In 2021, plans to develop the United Equipment Building,[4] an abandoned feed mill in Orange Mound, were announced. The proposed development is for the building to become a multi-use facility called the Orange Mound Tower. The $50 million development project is being led by Victoria Jones, a local arts organizer, and IMAKEMADBEATS, a local music producer. Jones' organization, TONE, is based in Orange Mound, and IMAKEMADBEATS grew up in Orange Mound.[5]



Churches in Orange Mound, and throughout Memphis, have played a critical role in developing community leaders and fostering stability. Particularly important has been Mount Moriah Missionary Baptist Church, which has been at the corner of Carnes Avenue and David St. since 1926, and Mt Pisgah CME Church on the corner of Park Avenue and Marechalneil. This church played a role in the Civil Rights Movement by assisting activists jailed for their activities in support of racial equality.


Orange Mound hosts a growing underground rap scene as well as national hip-hop stars. The hit rap duo 8 Ball & MJG (Premro Smith and Marlon Jermain Goodwin) grew up in Orange Mound. They met at Ridgeway High in East Memphis where many Orange Mound children were educated from the early 1970s to the early 1990s.


Orange Mound is the title and setting of a novel written by author Jay Fingers, who grew up in the neighborhood. The novel was recently deemed a "Memphis Book for Summer Reading" by the Memphis Flyer.[6]


Melrose High School, Ridgeway High and Dunbar Elementary School are located in Orange Mound and serve as a sources of pride and focal points for the community.[7] On Fridays during football season members of the community come together to cheer on the Golden Wildcats at Melrose Stadium.

Key to Orange Mound[edit]

Tyler Glover, who operates Tyler's Place restaurant at 2481 Park Avenue, has been elected the "Mayor of Orange Mound," and his restaurant the official Orange Mound "city hall." During the first term of Memphis Mayor W. W. Herenton, Glover presented Herenton with an orange "key to Orange Mound." Glover's words convey the love that Orange Mound's long-term residents feel for Orange Mound: "This is the greatest community in the world.... It is the greatest community because I know everybody here and I love working on committees and making this a better place in which to live. I don't want to live any other place than Orange Mound. I have had numerous opportunities to move some place else, but there is no other place in the world I want to live, but Orange Mound, Tenn." In 2007 during Glover incompacity, Orange Mound elected Melrose Veteran and Hall of famer Jason Smith as Mayor.

Online Community Newsletter[edit]

On October 6, 2011, a member of the Orange Mound community launched a website for former and current residents of the community, and others, to follow community events, share community-related information, and enlighten each other about the history, events, and vitality of Orange Mound. The website address for the newsletter is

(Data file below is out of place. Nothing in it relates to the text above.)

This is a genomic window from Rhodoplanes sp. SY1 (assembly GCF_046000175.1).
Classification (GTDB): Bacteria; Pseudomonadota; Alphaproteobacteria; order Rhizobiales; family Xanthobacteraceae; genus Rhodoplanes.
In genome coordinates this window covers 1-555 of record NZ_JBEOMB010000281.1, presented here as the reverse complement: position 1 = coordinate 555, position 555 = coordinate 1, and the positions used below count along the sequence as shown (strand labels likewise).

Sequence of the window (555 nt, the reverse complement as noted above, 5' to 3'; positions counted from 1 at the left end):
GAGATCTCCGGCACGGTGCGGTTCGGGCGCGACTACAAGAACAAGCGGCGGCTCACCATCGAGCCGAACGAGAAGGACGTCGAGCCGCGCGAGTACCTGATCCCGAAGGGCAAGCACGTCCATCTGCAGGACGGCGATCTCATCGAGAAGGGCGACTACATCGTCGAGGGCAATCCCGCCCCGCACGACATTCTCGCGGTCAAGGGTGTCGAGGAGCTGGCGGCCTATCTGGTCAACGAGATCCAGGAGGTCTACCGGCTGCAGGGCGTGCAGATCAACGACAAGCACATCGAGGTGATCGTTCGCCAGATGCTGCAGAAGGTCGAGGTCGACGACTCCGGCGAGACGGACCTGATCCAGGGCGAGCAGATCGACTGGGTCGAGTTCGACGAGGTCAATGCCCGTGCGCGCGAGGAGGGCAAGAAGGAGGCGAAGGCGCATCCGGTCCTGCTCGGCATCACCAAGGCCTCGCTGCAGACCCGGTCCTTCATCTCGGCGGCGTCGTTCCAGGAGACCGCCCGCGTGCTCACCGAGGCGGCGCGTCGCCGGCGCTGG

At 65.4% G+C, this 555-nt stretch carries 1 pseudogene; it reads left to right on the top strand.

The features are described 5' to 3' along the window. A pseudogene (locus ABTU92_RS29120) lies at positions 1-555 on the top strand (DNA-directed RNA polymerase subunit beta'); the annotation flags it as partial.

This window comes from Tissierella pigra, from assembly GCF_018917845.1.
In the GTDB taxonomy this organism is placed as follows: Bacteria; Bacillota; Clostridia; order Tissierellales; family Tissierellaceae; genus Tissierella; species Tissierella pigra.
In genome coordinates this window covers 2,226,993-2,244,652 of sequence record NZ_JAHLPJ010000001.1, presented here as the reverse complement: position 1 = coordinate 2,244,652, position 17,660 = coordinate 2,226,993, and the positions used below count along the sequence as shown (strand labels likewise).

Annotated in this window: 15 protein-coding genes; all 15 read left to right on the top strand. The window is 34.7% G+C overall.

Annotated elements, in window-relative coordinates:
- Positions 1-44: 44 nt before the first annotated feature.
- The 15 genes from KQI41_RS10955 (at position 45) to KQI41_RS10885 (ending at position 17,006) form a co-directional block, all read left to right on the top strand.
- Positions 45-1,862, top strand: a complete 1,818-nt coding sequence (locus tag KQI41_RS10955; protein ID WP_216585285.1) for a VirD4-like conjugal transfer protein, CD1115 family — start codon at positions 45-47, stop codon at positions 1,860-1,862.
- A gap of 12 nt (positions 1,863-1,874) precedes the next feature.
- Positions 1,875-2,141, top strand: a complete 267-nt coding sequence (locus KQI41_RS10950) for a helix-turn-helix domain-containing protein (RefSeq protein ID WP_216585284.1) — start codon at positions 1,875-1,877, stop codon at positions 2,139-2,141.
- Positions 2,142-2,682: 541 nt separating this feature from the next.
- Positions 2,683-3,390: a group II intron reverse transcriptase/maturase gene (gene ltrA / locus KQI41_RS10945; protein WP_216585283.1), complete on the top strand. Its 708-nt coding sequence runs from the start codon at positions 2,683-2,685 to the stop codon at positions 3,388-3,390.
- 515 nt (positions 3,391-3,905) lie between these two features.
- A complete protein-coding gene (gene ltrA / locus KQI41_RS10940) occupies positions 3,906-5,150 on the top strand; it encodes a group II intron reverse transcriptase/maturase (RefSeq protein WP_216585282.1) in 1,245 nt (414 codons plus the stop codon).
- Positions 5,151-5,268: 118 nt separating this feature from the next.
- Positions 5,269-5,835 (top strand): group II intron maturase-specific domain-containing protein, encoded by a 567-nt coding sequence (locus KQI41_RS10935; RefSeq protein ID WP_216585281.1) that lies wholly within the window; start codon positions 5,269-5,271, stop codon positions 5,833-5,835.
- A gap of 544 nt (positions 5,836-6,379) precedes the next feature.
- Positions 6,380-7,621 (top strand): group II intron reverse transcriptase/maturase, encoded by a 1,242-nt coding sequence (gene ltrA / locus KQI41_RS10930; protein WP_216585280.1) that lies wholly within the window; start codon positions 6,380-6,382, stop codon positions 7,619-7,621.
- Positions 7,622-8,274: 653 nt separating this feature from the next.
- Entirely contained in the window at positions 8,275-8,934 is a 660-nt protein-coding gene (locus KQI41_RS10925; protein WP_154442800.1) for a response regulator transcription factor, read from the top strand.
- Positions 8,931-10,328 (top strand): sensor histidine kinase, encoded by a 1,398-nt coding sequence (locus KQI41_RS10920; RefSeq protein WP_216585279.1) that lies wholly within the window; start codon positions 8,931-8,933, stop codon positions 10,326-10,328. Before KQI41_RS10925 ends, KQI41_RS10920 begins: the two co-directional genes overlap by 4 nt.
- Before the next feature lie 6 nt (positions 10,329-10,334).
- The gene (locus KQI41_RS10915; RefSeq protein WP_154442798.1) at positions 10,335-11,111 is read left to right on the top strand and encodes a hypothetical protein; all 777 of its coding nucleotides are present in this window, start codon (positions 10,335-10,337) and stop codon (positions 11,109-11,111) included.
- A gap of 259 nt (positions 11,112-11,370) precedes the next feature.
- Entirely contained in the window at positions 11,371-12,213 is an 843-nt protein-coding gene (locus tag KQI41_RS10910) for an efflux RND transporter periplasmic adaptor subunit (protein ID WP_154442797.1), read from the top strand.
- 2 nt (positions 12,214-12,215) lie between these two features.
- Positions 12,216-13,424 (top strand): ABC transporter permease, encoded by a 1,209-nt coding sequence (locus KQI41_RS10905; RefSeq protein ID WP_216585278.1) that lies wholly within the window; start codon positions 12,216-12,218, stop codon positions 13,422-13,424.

1. ^ Hampton, Amber. Orange Mound Seeks to Share History through Stamp Daily Helmsman. March 3, 2015.
  2. ^ Nickas, Laura. Orange Mound Tennessee Encyclopedia of History and Culture. January 05, 2010.
  3. ^ Jackson, Phillip. "Memphis hit 200 — but Orange Mound reached a milestone, too". The Commercial Appeal. Retrieved 2021-05-18.
  4. ^ Berkman, Seth (2021-11-23). "Revitalizing Black Neighborhoods by Preserving Their History". The New York Times. ISSN 0362-4331. Retrieved 2022-04-01.
  5. ^ McCoy, Chris (2021-08-04). "In Orange Mound, a Tower Rises". Memphis magazine. Retrieved 2022-04-01.
  6. ^ Endpapers: Memphis Books for Summer Reading.
  7. ^ Williams, Charles (2013-08-28). African American life and culture in Orange Mound : case study of a black community in Memphis, Tennessee, 1890-1980. Lanham, Maryland. p. 37. ISBN 9780739175866. OCLC 857769411.
  • Jones, Yolanda (Dec. 24, 2004). "Ludacris hustles back to town -- Memphis's working artists stay busy on the road, too." The Commercial Appeal (Memphis), p. G18-G19.
  • Kelley, Michael (Feb. 1, 1996). "Reality with a Beat: Memphis Rappers Speak to Urban Life." The Commercial Appeal (Memphis), p. C1.
  • Lipscomb, Robert (Apr. 18, 2004). "Paving the Way to Livable Neighborhoods." The Commercial Appeal (Memphis), p. B5.
  • Magness, Perre (Apr. 23, 1992). "Orange Mound Holds Unique Niche." The Commercial Appeal (Memphis), p. E2.
  • Perkins, Pamela (Aug. 12, 1999). "Oral History Project is Open Mike For Voices of Experience." The Commercial Appeal (Memphis), p. CC7.
  • Perkins, Pamela (Nov. 14, 2003). "City Picks Needy Areas for Revitalization Plan." The Commercial Appeal (Memphis), p. C1.
  • Perkins, Pamela (Oct. 31, 1998). "Orange Mound is Rekindling Its Glow." The Commercial Appeal (Memphis), p. A9.
  • Unsigned Article (Oct. 8, 2003). "Pride Still Blooms Amid Faded Glory of Orange Mound." The Commercial Appeal (Memphis), p. B2.
  • Risher, Wayne (Oct. 20, 1994). "Orange Mound Church Now 115." The Commercial Appeal (Memphis), p. EC1.
  • Scott, Jonathan (May 29, 1998). "'Mayor' of Orange Mound Reviving Business with a Little Help from City-County Program." Memphis Business Journal.

Coordinates: 35°06′28″N 89°58′19″W / 35.1078°N 89.9720°W / 35.1078; -89.9720